Sparrows perch on a narrow ledge
Half hidden in the eaves
Of my awning and from the window
I can watch them mating
A hop and a flutter of wings
Another hop and more flutter
And in the smallness of their love
They resemble shot glasses
Stacked two high
One within another

The sparrows have built three nests
Half hidden in shadows of my awning
Each one a weave of honey blonde grass
Into a unkempt mass
That is oddly symmetrical
Like the disheveled hair of three girls
Sitting side-by-side on a bench by the lake
Each one tangled and mussed
In the very same direction
On an afternoon in March

[b]Pink Font[/b]

And I tell her
Write to me in feminine fonts
That flower and bloom and
Twist in flowing script
And curve in colored pale pastels
That calls to mind
A fullness of Lips and the hint of hues
That form crescents of flushness
Around her cheeks

And I tell her
Talk to me only with a tint of pink words
Whispered on the ether of each exhale
And floating weightless
On the warm vapor of each breath
For I am helpless and entranced
Possessed and driven by each letter
And word and phrase and line

And I tell her
Take these hands and move them
To capture each word that falls
From her mouth and is
The slow ripened fruit
Of many idle hours
And graces my writing table
In lushness like a still life
With peaches and oranges


She looks at me and says that I am the ghost of my father
Sitting on her sofa or sleeping on her love seat
And I agree an tell her that his death is simply a ruse
To avoid work and shirk obligations
I believe he still lives
Hiding in fugitive fashion
Like some old Nazi who escaped justice
Somewhere in South America

At the dinner table she calls me by his name
The incarnation of his waywardness
Whenever displeasure is expressed or faults counted
Whenever work goes undone and money is squandered
When promises are broken and bills unpaid
My father lives again

It is all his fault his spirit his failures his disappoints
That haunts this home and those who dwell here
For he has died and left the TV on
Some annoying remnant of him
As if the aftershock of his life here remains
And it is only the words repeated three times as you spin
Around and round
Fast and faster with arms extended

That can exorcise this house
And cleanse it of all his vices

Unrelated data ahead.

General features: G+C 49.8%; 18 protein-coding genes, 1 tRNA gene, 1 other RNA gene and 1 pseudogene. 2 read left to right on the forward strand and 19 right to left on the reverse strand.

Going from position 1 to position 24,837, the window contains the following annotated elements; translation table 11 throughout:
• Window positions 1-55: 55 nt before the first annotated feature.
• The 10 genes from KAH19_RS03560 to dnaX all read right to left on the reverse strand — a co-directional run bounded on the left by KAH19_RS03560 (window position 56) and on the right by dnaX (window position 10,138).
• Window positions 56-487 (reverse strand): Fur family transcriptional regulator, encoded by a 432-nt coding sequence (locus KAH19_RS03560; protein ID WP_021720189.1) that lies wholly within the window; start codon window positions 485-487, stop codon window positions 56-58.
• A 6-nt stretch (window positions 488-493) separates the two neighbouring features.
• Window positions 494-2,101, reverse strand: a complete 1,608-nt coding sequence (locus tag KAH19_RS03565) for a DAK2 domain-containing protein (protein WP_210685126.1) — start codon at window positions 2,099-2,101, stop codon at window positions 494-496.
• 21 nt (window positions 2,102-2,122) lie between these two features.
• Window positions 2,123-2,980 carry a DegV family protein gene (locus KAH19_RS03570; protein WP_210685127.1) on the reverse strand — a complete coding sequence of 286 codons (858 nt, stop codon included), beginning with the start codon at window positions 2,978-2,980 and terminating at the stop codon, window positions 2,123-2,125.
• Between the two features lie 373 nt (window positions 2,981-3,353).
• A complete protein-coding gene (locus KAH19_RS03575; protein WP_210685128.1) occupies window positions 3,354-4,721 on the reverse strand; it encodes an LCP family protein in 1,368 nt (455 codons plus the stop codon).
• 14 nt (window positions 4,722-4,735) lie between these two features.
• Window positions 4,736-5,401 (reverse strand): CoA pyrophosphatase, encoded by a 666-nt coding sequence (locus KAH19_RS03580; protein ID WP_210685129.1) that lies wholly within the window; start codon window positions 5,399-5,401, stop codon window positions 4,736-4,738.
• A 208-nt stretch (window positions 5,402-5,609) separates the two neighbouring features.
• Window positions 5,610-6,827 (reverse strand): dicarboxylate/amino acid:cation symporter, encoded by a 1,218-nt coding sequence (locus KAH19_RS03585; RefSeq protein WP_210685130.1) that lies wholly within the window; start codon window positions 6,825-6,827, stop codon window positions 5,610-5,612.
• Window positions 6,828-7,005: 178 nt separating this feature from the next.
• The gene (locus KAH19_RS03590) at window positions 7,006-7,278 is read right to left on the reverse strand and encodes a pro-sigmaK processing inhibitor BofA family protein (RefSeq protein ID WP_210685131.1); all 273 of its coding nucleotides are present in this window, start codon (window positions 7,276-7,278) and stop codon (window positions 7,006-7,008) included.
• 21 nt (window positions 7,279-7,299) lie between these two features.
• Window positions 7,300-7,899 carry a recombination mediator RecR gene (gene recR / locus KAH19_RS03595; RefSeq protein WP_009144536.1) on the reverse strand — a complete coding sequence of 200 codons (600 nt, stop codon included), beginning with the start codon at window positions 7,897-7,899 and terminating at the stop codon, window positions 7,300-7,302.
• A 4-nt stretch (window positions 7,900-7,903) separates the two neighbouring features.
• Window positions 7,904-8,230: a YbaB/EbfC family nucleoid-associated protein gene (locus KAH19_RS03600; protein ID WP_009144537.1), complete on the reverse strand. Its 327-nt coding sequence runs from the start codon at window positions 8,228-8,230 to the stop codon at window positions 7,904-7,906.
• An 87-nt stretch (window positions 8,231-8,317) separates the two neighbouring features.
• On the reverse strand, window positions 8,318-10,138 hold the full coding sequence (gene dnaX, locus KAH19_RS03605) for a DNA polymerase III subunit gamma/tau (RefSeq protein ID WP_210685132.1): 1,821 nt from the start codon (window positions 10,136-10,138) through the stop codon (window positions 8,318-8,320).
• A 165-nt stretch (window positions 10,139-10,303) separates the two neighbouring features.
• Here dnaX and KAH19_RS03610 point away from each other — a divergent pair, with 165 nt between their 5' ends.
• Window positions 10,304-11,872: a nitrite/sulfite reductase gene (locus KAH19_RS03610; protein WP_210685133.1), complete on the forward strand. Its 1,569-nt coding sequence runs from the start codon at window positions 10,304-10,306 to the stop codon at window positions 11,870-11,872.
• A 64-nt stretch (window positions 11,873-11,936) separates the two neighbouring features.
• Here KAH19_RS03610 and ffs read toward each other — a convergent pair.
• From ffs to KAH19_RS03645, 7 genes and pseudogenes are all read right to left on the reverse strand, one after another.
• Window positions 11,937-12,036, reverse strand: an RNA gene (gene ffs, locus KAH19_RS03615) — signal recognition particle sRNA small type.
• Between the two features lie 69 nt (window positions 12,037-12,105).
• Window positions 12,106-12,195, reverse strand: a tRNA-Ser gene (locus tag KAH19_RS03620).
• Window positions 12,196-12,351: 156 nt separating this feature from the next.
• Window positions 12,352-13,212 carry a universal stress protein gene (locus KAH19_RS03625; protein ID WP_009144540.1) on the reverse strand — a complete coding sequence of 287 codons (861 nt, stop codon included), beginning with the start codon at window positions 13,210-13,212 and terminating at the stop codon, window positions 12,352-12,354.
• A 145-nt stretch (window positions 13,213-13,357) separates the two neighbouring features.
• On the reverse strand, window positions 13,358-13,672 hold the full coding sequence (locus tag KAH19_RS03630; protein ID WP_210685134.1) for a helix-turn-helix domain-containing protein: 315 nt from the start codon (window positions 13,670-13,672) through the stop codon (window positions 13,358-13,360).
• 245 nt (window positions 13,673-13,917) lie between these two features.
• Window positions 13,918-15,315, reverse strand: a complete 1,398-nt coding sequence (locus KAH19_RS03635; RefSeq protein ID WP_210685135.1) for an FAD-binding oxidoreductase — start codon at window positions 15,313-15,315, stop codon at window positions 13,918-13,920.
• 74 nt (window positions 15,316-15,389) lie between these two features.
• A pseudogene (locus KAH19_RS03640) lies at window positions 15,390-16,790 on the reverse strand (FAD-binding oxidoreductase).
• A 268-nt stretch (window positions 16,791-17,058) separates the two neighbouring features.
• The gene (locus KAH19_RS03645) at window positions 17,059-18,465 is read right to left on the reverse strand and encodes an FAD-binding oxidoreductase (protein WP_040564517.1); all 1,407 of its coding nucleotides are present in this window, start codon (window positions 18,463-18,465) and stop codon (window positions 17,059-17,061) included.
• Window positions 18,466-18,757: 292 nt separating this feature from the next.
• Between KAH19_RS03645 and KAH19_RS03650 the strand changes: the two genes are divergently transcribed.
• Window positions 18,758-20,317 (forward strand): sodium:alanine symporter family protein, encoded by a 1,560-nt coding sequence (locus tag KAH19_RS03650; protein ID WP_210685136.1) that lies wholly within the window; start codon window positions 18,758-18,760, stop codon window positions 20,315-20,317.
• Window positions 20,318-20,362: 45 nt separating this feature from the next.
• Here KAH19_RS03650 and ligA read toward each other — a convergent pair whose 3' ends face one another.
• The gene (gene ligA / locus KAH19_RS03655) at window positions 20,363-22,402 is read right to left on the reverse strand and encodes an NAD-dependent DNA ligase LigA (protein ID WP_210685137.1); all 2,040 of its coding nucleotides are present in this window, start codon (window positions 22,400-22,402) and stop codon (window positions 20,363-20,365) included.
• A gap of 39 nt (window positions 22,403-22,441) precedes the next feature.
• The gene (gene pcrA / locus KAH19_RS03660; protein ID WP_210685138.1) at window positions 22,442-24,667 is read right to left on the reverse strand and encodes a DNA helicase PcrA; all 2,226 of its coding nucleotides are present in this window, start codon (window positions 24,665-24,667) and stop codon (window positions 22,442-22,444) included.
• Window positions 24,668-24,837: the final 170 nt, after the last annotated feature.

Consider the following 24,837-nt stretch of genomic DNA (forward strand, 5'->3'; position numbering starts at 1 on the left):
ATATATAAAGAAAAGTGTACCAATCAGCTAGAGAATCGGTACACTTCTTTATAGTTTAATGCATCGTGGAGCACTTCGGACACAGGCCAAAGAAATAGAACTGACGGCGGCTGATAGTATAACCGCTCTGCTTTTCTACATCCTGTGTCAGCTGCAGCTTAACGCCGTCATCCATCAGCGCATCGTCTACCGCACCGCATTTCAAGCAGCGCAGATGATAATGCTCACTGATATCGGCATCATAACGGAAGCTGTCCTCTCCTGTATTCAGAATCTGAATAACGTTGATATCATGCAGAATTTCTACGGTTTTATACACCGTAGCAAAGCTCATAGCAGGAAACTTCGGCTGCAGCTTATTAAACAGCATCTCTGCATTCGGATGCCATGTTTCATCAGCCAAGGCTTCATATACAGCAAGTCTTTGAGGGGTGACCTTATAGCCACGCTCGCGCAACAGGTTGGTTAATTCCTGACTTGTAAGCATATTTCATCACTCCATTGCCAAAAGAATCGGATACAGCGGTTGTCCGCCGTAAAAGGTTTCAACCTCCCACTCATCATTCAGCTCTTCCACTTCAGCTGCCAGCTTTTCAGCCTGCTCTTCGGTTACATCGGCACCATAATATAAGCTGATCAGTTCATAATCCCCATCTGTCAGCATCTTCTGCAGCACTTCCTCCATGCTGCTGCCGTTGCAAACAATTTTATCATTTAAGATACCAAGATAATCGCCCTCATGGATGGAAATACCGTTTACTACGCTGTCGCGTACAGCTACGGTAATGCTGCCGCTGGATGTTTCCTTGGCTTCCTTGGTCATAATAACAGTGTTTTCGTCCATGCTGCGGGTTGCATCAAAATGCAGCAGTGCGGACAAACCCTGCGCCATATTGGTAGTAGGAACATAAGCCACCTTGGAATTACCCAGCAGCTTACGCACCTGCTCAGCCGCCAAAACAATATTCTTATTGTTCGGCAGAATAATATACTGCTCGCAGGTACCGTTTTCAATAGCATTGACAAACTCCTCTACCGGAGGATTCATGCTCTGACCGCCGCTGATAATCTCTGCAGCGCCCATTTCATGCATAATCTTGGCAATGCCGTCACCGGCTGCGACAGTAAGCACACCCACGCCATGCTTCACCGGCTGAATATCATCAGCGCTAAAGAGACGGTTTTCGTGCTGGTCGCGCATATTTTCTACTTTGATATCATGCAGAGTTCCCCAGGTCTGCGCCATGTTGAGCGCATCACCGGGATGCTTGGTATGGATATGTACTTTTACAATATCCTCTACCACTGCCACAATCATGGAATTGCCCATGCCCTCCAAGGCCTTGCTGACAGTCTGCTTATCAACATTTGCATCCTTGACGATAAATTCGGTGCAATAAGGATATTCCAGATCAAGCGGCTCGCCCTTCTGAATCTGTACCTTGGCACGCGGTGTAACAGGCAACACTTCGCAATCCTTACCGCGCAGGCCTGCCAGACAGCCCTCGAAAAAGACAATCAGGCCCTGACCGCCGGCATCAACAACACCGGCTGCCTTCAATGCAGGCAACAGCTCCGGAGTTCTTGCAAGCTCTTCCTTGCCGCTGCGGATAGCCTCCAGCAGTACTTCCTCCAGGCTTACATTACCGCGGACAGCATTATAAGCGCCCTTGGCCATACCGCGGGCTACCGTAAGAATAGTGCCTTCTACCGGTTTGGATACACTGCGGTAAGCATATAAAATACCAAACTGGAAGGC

The smell of cigarettes mixed with the muskiness
Of yesterdays clothes and somehow
Silence the sound of his snores
As he naps in the sunlight on summer afternoons
In childish invocation you must say as you twirl
With centrifugal speed in the center of the living room
And repeat after me the tragic incantation
That will force out his ghost

I love your snores
I love your farts
I love your gone

[b]Passion Poem[/b]

Something in me died today
Ever so quietly it passed
It had lingered sickly
For quite some time you know
So while it was not totally unexpected
Its passing is still a shock
I for one am glad the suffering is over

And here in this season
Of death and rebirth the symbolism
With irony so cutting
It hurts so deeply to understand
I shall mourn and grieve
In solitude and feel at oddly
Silent moments the loss

Dark is the tomb and
Bright is the light of our rebirth
To new life and the discovery of
Liberation in casting off the shrouds
And winding sheets that bind us
With our old form and cloak
The newness of our beginnings

[b]Poem For My Father[/b]

My father was the simple man,
Who wanted things to fit his plan.
Not highly lettered this I know,
He never wrote a word although
He held strong views on many things
That dealt with cabbages and kings.

You see, my father felt that all good verse
In rhyme and meter was immersed,
That poems be written and constructed
With long tradition unobstructed,
And built with blocks called foot or feet
With meter pounding out its beat.

And so he wanted poems to rhyme
With meter locked in perfect time,
And all my verse not to his taste
Was ridiculed right to my face,
And they were set aside unread
Like much between us left unsaid.

And so this poem so long in making
With all the rules it is now breaking,
The lines have taken years to craft,
A life long journey toward final draft,
And all the words now come so free
And sing in tethered melody.

So Father here’s a poem you’d read,
One penned by your poetic seed.
It winks, it giggles and it grins.
It two steps, tangos and it spins,
And as every word now tows the meter,
I hope rhyme wiggles past St. Peter.

by Doug Tanoury (c)2001
([email]dtanoury1 [at] home [dot] com[/email])

[b]Author’s note:[/b]
Doug Tanoury is exclusively a poet of the internet with the vast majority of his work being published online and never leaving electronic form. His verse can be read at electronic magazines and journals across the world.

Doug sites his 7th grade poetry anthology used in Sister Debra’s English class as exerting the greatest influence on his work. He still keeps a copy of Reflections On A Gift Of Watermelon Pickle And Other Modern Verse (Stephen Dunning, Edward Lueders and Hugh Smith, (c)1966 by Scott Foresman & Company) at his writing desk.

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